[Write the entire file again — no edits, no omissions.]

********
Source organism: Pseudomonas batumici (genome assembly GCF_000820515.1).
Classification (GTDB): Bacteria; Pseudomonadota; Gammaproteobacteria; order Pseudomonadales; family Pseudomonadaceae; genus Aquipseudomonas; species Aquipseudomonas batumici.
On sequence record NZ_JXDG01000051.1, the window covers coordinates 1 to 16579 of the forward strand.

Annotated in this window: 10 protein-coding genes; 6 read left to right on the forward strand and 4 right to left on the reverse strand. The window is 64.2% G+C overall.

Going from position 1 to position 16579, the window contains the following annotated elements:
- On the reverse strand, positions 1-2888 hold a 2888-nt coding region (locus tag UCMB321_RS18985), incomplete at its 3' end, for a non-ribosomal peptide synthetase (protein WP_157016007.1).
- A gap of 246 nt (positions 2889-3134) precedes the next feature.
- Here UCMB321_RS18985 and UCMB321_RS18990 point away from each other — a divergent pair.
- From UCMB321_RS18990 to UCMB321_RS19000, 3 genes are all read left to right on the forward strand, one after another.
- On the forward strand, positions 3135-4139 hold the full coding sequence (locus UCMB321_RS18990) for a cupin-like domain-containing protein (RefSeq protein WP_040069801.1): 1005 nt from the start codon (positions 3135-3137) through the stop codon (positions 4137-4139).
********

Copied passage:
Source organism: Pseudomonas batumici (genome assembly GCF_000820515.1).
Classification (GTDB): Bacteria; Pseudomonadota; Gammaproteobacteria; order Pseudomonadales; family Pseudomonadaceae; genus Aquipseudomonas; species Aquipseudomonas batumici.
On sequence record NZ_JXDG01000051.1, the window covers coordinates 1 to 16579 of the forward strand.

Annotated in this window: 10 protein-coding genes; 6 read left to right on the forward strand and 4 right to left on the reverse strand. The window is 64.2% G+C overall.

Going from position 1 to position 16579, the window contains the following annotated elements:
- On the reverse strand, positions 1-2888 hold a 2888-nt coding region (locus tag UCMB321_RS18985), incomplete at its 3' end, for a non-ribosomal peptide synthetase (protein WP_157016007.1).
- A gap of 246 nt (positions 2889-3134) precedes the next feature.
- Here UCMB321_RS18985 and UCMB321_RS18990 point away from each other — a divergent pair.
- From UCMB321_RS18990 to UCMB321_RS19000, 3 genes are all read left to right on the forward strand, one after another.
- On the forward strand, positions 3135-4139 hold the full coding sequence (locus UCMB321_RS18990) for a cupin-like domain-containing protein (RefSeq protein WP_040069801.1): 1005 nt from the start codon (positions 3135-3137) through the stop codon (positions 4137-4139).